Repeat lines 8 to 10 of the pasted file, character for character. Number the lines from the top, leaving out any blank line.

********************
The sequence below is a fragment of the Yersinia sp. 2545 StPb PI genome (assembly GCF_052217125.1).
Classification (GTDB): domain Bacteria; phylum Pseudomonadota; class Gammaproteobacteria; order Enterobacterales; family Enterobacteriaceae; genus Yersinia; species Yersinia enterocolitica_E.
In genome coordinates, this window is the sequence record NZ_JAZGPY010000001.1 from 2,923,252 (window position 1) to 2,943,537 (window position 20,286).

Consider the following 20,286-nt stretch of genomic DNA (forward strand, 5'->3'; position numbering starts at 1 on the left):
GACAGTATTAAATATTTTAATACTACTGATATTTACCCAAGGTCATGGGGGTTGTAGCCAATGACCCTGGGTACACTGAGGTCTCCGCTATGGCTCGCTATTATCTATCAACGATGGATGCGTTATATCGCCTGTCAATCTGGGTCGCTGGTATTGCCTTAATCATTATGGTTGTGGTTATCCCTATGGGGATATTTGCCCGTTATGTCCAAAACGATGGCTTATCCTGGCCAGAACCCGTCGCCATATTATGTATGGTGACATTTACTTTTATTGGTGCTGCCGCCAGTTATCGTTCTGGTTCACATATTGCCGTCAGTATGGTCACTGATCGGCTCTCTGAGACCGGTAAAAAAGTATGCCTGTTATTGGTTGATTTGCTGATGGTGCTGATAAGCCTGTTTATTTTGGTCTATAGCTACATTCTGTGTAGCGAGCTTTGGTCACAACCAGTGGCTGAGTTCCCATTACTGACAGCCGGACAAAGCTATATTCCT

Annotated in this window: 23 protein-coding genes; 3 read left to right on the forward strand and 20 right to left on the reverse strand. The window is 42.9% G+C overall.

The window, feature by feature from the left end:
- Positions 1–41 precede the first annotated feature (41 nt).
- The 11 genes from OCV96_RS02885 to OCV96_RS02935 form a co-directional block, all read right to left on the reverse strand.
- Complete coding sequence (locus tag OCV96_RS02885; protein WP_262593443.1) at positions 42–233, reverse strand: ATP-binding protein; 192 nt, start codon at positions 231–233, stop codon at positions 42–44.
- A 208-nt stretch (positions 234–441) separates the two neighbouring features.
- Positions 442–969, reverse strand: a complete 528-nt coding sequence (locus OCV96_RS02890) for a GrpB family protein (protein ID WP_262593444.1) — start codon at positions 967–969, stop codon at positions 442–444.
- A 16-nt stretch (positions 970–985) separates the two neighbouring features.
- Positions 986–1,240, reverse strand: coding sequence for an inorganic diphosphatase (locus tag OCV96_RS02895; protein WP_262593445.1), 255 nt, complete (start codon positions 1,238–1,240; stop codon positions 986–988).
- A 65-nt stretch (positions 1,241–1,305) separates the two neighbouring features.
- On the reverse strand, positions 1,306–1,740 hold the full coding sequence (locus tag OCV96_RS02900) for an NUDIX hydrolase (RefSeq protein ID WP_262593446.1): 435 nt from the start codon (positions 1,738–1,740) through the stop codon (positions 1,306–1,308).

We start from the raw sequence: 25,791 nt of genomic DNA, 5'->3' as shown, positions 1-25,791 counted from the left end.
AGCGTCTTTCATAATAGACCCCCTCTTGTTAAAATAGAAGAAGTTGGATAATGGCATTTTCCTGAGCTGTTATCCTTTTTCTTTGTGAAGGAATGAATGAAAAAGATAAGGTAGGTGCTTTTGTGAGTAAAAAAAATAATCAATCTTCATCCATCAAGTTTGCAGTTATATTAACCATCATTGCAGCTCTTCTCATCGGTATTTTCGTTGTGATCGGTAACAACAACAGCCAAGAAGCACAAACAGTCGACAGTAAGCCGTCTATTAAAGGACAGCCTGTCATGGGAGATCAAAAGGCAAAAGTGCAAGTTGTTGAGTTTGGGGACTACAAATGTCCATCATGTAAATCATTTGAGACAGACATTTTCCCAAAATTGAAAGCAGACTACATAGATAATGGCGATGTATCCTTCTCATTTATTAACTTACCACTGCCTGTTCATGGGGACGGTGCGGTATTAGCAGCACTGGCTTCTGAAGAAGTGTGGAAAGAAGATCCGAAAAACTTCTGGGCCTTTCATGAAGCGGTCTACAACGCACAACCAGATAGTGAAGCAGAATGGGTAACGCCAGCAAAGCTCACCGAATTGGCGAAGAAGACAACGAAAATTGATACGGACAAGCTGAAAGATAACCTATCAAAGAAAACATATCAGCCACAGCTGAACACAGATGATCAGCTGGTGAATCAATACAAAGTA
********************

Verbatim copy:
- Positions 1–41 precede the first annotated feature (41 nt).
- The 11 genes from OCV96_RS02885 to OCV96_RS02935 form a co-directional block, all read right to left on the reverse strand.
- Complete coding sequence (locus tag OCV96_RS02885; protein WP_262593443.1) at positions 42–233, reverse strand: ATP-binding protein; 192 nt, start codon at positions 231–233, stop codon at positions 42–44.